Posted: Sunday February 19, 2006 4:45PM; Updated: Monday February 20, 2006 1:00PM
Rick DiPietro has allowed just five goals in three games but his record is just 1-2.
David E. Klutho/SI
For all it matters, U.S. Olympic hockey coach Peter Laviolette can start Johnny Weir in goal Tuesday against the Russians.
Unless his gang that can't shoot straight loses to Russia and mighty Latvia (motto: We're the other Baltic Nation!) beats Kazakhstan by a combination of 16 goals, a happenstance along the lines of biathlon drawing higher ratings than the NFL, the Americans will be slithering into the quarterfinals on Wednesday as the fourth-place team in Group B.
Tangling in the crossover with the top seed in Group A might not be the most desirable position for a squad that has yet to find its swagger or its hands, but for the moment it is one of little consequence in a tournament as open as an all-night diner.
In fact, Laviolette will probably start Rick DiPietro -- and keep running him out there as long as the Americans are alive in the Olympics.
Unlike the prospect of Weir between the pipes, going with DiPietro would not constitute a bizarre sequins of events. There is nothing glowing about his 1-2 record beyond a perfunctory win over the Kazakhs, but DiPietro, who has allowed only five goals in the tournament, is Laviolette's best choice. The man who has the audacity to wear the red-white-and-blue-themed pads played well again, although just well enough to lose Sunday in the 2-1 match against Sweden.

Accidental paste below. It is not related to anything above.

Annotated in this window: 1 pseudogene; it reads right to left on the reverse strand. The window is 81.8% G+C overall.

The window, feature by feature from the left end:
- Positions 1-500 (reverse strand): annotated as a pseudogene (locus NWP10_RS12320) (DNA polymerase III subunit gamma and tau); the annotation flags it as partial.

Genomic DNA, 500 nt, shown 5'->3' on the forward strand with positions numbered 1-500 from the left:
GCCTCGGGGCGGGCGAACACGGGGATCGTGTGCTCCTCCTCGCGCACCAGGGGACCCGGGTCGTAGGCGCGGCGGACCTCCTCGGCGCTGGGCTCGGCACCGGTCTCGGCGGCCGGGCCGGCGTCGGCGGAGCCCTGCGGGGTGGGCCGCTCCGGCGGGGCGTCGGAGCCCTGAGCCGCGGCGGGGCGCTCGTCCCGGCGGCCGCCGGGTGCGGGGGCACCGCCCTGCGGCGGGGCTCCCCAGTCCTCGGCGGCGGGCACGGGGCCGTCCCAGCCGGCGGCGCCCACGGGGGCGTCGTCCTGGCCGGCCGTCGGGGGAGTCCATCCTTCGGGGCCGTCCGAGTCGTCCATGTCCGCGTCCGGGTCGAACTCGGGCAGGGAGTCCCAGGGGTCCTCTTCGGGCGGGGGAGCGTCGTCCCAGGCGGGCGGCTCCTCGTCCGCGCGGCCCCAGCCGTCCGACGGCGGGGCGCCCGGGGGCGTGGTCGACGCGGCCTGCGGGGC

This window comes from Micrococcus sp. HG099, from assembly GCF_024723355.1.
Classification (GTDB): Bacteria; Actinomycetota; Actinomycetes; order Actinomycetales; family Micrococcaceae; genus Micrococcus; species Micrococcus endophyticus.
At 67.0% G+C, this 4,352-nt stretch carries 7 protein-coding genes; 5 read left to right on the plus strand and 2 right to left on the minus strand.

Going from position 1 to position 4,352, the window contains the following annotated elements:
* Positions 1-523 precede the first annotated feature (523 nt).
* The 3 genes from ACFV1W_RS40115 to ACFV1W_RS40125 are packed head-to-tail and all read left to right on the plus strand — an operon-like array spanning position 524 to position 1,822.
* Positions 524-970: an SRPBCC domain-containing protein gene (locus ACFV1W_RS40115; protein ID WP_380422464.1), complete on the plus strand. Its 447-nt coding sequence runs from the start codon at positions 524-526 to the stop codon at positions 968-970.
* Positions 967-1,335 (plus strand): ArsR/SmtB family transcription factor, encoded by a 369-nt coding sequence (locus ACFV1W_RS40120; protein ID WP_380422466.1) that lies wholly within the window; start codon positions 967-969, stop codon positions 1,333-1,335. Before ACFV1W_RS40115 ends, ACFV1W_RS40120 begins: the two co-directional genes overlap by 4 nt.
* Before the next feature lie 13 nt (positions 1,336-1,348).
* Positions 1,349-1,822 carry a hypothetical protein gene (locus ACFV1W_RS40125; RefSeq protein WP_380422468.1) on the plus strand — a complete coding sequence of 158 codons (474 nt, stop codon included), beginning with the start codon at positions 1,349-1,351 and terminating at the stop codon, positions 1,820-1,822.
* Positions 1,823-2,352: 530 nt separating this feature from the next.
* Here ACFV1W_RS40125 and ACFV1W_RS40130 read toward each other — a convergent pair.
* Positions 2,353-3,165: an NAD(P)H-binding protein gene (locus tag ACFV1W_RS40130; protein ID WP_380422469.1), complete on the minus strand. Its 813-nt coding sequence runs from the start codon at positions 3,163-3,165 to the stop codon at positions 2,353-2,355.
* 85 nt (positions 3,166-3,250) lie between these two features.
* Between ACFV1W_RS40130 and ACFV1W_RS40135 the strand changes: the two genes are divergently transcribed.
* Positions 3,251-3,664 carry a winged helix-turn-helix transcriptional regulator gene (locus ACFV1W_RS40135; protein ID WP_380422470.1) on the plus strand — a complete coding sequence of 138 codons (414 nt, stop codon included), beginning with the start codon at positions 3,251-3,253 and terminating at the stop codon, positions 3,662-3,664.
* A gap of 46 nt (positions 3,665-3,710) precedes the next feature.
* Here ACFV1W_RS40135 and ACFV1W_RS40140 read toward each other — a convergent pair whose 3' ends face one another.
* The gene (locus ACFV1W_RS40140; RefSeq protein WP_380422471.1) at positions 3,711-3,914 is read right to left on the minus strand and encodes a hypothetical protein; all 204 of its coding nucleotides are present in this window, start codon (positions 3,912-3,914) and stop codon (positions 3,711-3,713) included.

DiPietro was beaten by a Daniel Alfredsson backhander off a Technicolor first-period rebound. He also gave up the power-play winner, another rebound goal, on a bang-bang play in the third -- distinctly not his fault. But the Swedes were on the power play expressly because DiPietro had fumbled another rebound, which had forced defenseman Jordan Leopold to take a penalty. One rebound goal is a mistake. Two rebound goals, well, that's starting to look suspiciously like a trend.
DiPietro could be free to leave live pucks all over the zone if his teammates could actually score a goal at something greater than a Halley's Comet pace. Initially baffled by Sweden's alignment on the 5-on-3 penalty kills in the second period -- two defenders high, one deep -- the Americans moved the puck around, looking for pretty backdoor plays, instead of testing goalie Henrik Lundqvist and pouncing on his rebounds. The U.S. had three shots, none of them clean, during 103 seconds of a two-man advantage, which actually turned out to be the better effort in its pair of 5-on-3s. Moments later, on their way to squandering another 1:55 of two-man largesse, they had trouble setting up and wound up taking one shot.